Ordination of Priests | Salisbury Cathedral

Search form

You are here

Ordination of Priests

Posted By : Guest Preacher Saturday 25th June 2016
A sermon by The Venerable Cherry Vann, Archdeacon of Rochdale


It’s a great joy and privilege to be with you here this afternoon, as it has been to journey over the past four days with these 10 wonderful people about to be ordained priests.

Those of you who were here this time last year, supporting these women and men as they were made deacons, may well be wondering why we’re seemingly having to do it again! You may also find yourself wondering what on earth is happening, as the moment of ordination comes and the person you’ve come to support disappears under a sea of clergy. What is going on?

There are, of course, similarities with what went on last year. Each of these deacons is saying, in a very public setting, another ‘yes’ to the ministry they feel called to exercise. And they’ll be making the necessary vows and promises to be faithful to that calling. The church too is also saying another ‘yes’, and so affirming that sense of call with the authority to exercise a priestly ministry. The Bishop, as last year, calls down the gift of the Holy Spirit to confirm them in their priesthood and to equip them with all that they’ll need to live out the call entrusted to them.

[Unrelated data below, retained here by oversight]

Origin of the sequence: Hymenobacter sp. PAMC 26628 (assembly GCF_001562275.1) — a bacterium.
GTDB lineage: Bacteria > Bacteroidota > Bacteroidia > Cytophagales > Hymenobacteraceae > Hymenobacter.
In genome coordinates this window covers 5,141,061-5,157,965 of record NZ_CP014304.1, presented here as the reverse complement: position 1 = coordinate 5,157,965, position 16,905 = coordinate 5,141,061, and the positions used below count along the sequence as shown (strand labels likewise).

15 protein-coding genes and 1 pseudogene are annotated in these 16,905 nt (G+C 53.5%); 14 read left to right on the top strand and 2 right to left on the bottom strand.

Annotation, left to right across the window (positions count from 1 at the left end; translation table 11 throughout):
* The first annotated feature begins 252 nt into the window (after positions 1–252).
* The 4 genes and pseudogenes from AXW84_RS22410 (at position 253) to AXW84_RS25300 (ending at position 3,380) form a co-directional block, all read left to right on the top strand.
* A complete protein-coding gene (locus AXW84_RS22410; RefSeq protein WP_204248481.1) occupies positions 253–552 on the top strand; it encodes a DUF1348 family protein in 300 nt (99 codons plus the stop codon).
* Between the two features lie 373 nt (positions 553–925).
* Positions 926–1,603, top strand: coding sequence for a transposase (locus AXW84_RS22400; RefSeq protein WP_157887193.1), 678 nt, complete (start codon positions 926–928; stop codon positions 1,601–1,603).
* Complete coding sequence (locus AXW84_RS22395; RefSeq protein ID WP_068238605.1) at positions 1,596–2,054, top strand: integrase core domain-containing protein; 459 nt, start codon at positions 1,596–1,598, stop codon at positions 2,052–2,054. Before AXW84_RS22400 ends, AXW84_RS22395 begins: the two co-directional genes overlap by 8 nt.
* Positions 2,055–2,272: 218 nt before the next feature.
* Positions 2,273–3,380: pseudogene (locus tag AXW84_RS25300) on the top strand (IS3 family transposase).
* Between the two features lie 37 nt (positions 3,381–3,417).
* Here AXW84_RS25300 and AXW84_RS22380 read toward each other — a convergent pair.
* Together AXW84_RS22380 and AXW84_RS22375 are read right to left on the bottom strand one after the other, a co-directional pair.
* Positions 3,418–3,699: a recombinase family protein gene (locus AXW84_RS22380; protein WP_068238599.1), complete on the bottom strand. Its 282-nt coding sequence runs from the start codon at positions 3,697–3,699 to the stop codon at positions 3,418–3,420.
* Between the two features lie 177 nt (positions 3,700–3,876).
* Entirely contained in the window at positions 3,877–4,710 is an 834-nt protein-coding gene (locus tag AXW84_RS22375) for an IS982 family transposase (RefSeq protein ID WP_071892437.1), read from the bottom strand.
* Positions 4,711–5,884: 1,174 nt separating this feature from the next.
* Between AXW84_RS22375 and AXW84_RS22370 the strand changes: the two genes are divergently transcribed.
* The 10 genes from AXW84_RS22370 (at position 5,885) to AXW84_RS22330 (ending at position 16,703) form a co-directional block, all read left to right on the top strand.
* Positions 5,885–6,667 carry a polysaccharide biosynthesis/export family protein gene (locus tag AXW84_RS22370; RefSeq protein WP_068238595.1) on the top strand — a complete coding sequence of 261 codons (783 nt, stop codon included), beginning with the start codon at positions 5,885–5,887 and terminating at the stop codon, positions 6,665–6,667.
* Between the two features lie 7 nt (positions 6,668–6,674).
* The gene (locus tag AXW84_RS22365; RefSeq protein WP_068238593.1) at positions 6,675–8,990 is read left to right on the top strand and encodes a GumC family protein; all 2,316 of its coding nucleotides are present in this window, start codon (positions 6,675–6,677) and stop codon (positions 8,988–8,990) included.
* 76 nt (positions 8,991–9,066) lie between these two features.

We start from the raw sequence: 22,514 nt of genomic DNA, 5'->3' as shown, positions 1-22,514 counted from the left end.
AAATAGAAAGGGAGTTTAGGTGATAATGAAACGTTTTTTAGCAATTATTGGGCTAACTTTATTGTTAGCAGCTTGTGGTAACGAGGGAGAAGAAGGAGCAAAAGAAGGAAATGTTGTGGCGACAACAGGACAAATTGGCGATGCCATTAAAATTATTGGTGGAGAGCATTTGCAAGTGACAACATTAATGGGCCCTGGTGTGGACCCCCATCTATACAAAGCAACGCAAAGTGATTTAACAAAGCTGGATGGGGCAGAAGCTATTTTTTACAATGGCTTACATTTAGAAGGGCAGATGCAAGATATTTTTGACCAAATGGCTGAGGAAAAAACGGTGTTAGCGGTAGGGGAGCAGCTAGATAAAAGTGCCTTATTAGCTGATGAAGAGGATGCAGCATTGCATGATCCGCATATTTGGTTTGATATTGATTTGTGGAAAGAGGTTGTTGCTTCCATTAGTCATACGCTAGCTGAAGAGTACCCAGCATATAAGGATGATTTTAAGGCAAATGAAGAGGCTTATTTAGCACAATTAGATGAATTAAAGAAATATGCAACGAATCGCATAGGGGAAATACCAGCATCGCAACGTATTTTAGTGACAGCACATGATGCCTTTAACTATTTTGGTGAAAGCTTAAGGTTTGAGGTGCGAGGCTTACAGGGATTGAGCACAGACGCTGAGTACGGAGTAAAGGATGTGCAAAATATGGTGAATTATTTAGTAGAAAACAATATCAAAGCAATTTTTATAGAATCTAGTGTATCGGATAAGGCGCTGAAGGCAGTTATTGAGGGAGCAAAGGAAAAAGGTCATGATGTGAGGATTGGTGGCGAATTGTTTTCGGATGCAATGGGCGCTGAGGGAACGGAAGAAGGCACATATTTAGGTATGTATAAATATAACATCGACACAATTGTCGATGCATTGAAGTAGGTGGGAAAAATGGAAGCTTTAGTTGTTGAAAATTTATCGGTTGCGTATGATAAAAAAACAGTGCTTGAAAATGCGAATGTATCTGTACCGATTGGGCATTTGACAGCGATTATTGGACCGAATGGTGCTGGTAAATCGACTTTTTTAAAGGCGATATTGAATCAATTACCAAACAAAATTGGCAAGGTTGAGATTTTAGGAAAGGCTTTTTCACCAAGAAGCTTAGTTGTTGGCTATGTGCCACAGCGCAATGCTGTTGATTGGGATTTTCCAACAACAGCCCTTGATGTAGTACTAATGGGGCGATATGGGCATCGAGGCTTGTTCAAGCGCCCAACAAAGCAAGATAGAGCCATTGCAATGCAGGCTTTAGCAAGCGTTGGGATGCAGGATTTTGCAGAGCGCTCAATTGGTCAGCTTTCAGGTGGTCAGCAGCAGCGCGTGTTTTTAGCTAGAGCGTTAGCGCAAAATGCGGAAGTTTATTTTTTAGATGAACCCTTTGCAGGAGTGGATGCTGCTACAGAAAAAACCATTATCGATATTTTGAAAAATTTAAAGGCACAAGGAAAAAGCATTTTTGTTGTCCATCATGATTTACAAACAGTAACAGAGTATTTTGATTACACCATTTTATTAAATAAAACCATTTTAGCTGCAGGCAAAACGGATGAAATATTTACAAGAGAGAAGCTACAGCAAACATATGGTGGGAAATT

But there are two significant differences. The first is the very powerful visual symbolism of the priests of the church, as well as he Bishops, sharing in the laying on of hands as each deacon is ordained. They are literally surrounded and covered by the supporting clergy. This is not only a symbol of authority that we share by virtue of it being delegated to us from the Bishop. It also symbolises the collegiate nature of priestly ministry. Priesthood isn’t ours to be exercised in isolation. Nor is it a private matter that’s simply about our relationship and call from God. It’s a ministry shared across the whole church, and sharing in the ordination is an important reminder of the Body of Christ under his headship, to proclaim the good news of the gospel and to further God’s kingdom of earth.

The second difference lies in the specific ministry that’s entrusted to those called to be priests. It’s a ministry of blessing and absolving, of presiding at the sacraments and of leading the people of God in prayer and worship. Priests don’t stop being deacons. They continue to be servants. But they’re also called to be shepherds, as we’ll hear in a few moments,

There’s nothing glamorous about being a shepherd! Forget “Springwatch” and the rather rosy view we get of unnaturally clean pens made fit for TV consumption. Shepherding, even today, is hard work and filthy. A couple of years ago my sister and her husband bought a small holding on Dartmoor and decided they wanted to keep some sheep. They’re not commercial farmers by any means, but they started with 6 ewes and now have nearly 20. Even so, it’s a full time job. They have to move them from field to field for the right pasture and occasionally have to treat a field if poisonous plants begin to take hold. Additional hay has to be sourced and distributed, morning and night once the grass has stopped growing. Fences and boundaries have to be kept secure and the drains cleared to prevent flooding. The sheep have to be protected from foxes which can harass them at lambing time, and from magpies that can peck out the eyes of the new-borns. Last Easter, she described having to help a ewe delivery her two lambs in the middle of the night in a soggy field in the pouring rain with the only light coming from the torch her husband was holding.